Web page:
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Washington Money Transmitter Bond

How much does a money transmitter bond cost in Washington?

The Washington Department of Financial Institutions requires money services businesses to post surety bonds to legally work within the state. The applicant’s required bond amount is based on his or her money transmission dollar volume in the previous year as well as the payment instrument dollar volume in the past year. Bond amounts must fall between $10,000 and $550,000. Applicants can find out their exact bond amount on the Department of Financial Institutions’ website, which is linked to from the Additional Resources section of this page. Applicants should verify their required bond amount with the state prior to bonding.

These bonds are subject to underwriting, which means the price of the bond depends not only on the required amount of bond coverage, but also on a review of the applicant’s personal credit report. With strong credit, clients could pay as low as 1% of their bond amount. Don’t let low credit stop you from purchasing the surety bond you need! SuretyBonds.com offers an exclusive bad credit bonding program to help applicants qualify for their bonds quickly and easily. Request a free bond quote now!

Bond Type Bond Amount Cost*
Varies Money Transmitter Bond Varies Starts at 1.5% GET A QUOTE

Call 1 (800) 308-4358 or submit a bond request to connect with our team of surety bond experts. We can typically provide your free bond quote within 1 business day of submitting your application!

Why do I need this bond?

Money transmitter surety bonds in Washington exist to protect customers and the state from any fraudulent activity that might occur on behalf of the principal (money transmitter). By posting this bond, principals promise to never directly or indirectly use a scheme, device or scam to defraud any person, or knowingly make false or deceptive statements about fees and other terms of a money transmission or currency exchange.

If a money services business professional fails to adhere to the terms stated in Chapter 19.230 of the Revised Code of Washington, a claim can be filed against the bond. If the claim is found to be valid, the surety will reimburse consumers for any losses up to the full bond amount, and the principal must pay the surety for all damages paid out.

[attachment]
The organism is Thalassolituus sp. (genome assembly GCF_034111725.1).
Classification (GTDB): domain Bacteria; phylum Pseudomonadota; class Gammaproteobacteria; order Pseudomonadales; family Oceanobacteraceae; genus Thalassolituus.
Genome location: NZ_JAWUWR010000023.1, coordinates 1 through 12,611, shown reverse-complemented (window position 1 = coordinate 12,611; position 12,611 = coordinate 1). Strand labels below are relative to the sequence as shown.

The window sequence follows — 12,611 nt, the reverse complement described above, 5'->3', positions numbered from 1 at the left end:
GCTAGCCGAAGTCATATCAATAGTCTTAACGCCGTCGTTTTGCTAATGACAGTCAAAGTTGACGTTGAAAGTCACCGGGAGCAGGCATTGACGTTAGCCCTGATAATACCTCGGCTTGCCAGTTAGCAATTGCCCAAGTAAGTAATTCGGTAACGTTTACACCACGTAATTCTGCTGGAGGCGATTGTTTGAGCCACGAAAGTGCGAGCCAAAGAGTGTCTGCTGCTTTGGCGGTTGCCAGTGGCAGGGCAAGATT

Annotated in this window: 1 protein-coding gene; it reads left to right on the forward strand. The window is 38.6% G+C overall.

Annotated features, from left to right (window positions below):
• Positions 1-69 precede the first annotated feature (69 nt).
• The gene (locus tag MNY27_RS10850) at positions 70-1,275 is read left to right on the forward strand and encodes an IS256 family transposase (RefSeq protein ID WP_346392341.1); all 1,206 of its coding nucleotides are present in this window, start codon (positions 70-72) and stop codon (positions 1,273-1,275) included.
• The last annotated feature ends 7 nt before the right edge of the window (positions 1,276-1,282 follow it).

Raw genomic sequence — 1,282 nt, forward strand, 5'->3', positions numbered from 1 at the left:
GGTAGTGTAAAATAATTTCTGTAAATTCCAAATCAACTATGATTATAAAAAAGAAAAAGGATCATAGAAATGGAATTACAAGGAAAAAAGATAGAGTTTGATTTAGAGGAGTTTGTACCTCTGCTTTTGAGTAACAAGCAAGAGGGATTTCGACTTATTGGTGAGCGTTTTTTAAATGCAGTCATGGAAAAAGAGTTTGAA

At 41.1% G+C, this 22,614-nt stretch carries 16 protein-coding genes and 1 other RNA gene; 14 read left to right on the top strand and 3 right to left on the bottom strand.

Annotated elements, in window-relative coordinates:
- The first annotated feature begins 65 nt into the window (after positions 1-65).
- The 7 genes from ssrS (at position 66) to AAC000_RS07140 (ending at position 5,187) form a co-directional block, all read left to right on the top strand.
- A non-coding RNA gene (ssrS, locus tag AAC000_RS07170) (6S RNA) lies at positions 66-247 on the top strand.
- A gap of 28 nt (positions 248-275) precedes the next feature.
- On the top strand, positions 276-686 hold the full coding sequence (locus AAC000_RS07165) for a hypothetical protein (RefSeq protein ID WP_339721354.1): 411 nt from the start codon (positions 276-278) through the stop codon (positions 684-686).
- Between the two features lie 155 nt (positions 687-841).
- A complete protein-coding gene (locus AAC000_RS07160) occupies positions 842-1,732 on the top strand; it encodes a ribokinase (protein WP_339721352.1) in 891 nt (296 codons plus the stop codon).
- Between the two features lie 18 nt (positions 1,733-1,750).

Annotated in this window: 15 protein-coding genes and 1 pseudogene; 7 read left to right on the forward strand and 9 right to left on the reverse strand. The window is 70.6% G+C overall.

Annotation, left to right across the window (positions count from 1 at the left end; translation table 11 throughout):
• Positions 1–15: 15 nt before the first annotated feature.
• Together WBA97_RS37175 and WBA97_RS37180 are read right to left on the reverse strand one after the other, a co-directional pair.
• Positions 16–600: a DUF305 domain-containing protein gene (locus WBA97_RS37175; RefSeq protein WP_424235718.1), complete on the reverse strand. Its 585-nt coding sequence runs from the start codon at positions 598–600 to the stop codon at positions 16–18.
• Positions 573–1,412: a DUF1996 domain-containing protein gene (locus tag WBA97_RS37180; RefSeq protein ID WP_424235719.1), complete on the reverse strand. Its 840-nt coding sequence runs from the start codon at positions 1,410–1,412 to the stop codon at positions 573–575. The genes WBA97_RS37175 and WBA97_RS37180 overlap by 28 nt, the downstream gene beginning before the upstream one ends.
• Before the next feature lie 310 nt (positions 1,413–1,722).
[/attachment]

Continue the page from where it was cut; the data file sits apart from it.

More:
Have any questions? Call us at 1 (800) 308-4358 or fill out an online bond request form to begin the bonding process.

What’s the fine print?

Washington money transmitter surety bonds are continuous until canceled. If the surety decides to cancel this bond, written notice of cancellation must be given to the Director of the Department of Financial Institutions. Cancellation becomes effective 30 days from the receipt of said notice.

How to become a money transmitter in Washington

To become a licensed money transmitter professional in Washington, applicants must:

  • complete any prerequisite requirements
  • identify and gather the items to be electronically uploaded and entered into NMLS
  • identify and gather the items to be sent to DFI
  • provide proof of necessary net worth (between $10,000 and $3,000,000)
  • file a surety bond
  • provide a copy of their anti-money laundering program and most recent independent review
  • submit individual background forms and credit reports
  • provide relevant information for applicant, business, ownership and personnel
  • pay $1,000 license fee (additional $100 per location up to $6,000)

A money transmitter license is valid from the date of issuance with no expiration date unless suspended or revoked by the Director of the Department of Financial Institutions. A complete application checklist can be found in the Additional Resources section of this page.

In addition to meeting the state requirements for a license, money transmitters in Washington must register as a money services business (MSB) with the Financial Crimes Enforcement Network (FinCEN). This registration process is completed through the Bank Secrecy Act (BSA) E-Filing System. A link to this site is posted below.

Take the first step toward becoming a licensed money transmitter by purchasing the surety bond you need!

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Additional Resources

Washington Money Transmitter Bond Form

Washington State Department of Financial Institutions Apply for a Money Transmitter or Currency Exchange License

Company New Application Checklist Jurisdiction-Specific Requirements Washington Money Transmitter License

Chapter 19.230 RCW Uniform Money Services Act

Washington Money Transmitter Law

BSA Requirements for MSBs

BSA E-Filing System

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